There might not be much truth in advertising, but at least the fake ads are still pretty great.
If someone were to ask which member of the Beatles was first to chart a No. 1 hit on the charts after the band's break-up, would you guess George Harrison? He was, with his song "My Sweet Lord" from his 1970 album "All Things Must Pass." It would be his biggest hit as a solo artist.
The song is a pop hymn of sorts, with two mantras from different religious traditions—"Hallelujah" from Christianity and "Hare Krishna" from Hinduism—alternating throughout. According to songfacts.com, Harrison wanted to convey that the two phrases were essentially the same, both calling out to God.
As Harrison explained in the documentary "The Material World": "First, it's simple. The thing about a mantra, you see... mantras are, well, they call it a mystical sound vibration encased in a syllable. It has this power within it. It's just hypnotic."
The song is simple, sweet and spiritual, hitting on some of the most fundamental elements of being human, which may explain its popularity. And now, a star-studded music video for the song is prompting reflection about the song's meaning.
Directed by Lance Bangs and executive produced by Dhani Harrison and David Zonshine, the video stars Fred Armisen and Vanessa Bayer as agents who have been asked by their superior, played by Mark Hamill, to “search for that which can’t be seen.” Patton Oswalt, Taika Waititi, "Weird Al" Yankovic, Rosanna Arquette, Jon Hamm and others—including Ringo Starr—make cameo appearances in the video.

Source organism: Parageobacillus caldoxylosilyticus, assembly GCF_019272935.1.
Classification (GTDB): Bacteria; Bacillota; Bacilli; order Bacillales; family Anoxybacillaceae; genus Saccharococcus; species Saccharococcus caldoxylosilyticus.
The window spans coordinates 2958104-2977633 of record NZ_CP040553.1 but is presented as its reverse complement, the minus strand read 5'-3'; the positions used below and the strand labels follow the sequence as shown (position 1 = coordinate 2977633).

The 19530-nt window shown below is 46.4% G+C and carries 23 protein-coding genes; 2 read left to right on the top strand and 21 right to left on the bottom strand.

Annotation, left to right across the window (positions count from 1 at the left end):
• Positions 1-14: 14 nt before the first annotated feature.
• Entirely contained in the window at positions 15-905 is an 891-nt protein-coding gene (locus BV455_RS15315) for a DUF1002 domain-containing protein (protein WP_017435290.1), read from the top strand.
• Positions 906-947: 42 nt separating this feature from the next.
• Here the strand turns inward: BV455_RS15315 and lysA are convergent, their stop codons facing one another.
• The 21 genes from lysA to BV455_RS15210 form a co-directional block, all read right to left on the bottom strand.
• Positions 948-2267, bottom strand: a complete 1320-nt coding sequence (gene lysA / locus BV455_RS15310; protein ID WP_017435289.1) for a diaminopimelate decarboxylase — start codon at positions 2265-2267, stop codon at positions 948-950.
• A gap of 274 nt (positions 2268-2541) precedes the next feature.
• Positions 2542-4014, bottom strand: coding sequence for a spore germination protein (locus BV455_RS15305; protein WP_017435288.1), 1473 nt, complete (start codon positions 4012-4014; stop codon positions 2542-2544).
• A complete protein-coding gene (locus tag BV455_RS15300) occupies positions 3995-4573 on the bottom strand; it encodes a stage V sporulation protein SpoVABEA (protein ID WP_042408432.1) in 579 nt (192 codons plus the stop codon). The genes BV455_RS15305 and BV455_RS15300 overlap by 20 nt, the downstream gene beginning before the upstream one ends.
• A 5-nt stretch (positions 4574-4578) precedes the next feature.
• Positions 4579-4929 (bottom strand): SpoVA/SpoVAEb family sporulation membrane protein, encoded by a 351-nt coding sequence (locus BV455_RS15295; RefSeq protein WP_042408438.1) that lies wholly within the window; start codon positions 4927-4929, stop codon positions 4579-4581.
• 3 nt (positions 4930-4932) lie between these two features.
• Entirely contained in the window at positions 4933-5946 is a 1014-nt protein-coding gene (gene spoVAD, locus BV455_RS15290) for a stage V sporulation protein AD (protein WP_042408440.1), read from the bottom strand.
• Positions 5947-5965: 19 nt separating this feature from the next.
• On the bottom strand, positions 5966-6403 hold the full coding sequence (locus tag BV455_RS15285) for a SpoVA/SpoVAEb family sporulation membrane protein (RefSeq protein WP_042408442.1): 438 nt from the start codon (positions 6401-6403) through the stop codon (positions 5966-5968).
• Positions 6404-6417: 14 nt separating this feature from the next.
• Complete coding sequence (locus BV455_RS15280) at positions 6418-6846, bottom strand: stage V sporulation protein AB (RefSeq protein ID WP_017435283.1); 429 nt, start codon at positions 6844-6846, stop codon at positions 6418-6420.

Harrison’s wife, Olivia, and son, Dhani, also appear in the video, according to The Hollywood Reporter.
People are loving the video, both for the reminder of what a good song it is and for the interpretation of how we can find what we're seeking—God or truth or enlightenment—in the simple things that are right in front of us.
"The search never ends," wrote one commenter. "Sometimes we look but we never see. Sometimes we see but we don't understand. We hear, but do we listen? Life is up for grabs."
"I think the spirit in which the video is made is George's philosphy," wrote another. "People with high tech looking for answers. But they're constantly in the dark. The answer is not in a book. Turn on the light. Stop wandering around the world. The answers are in front of you but you're not paying attention. You just need to tune in the message."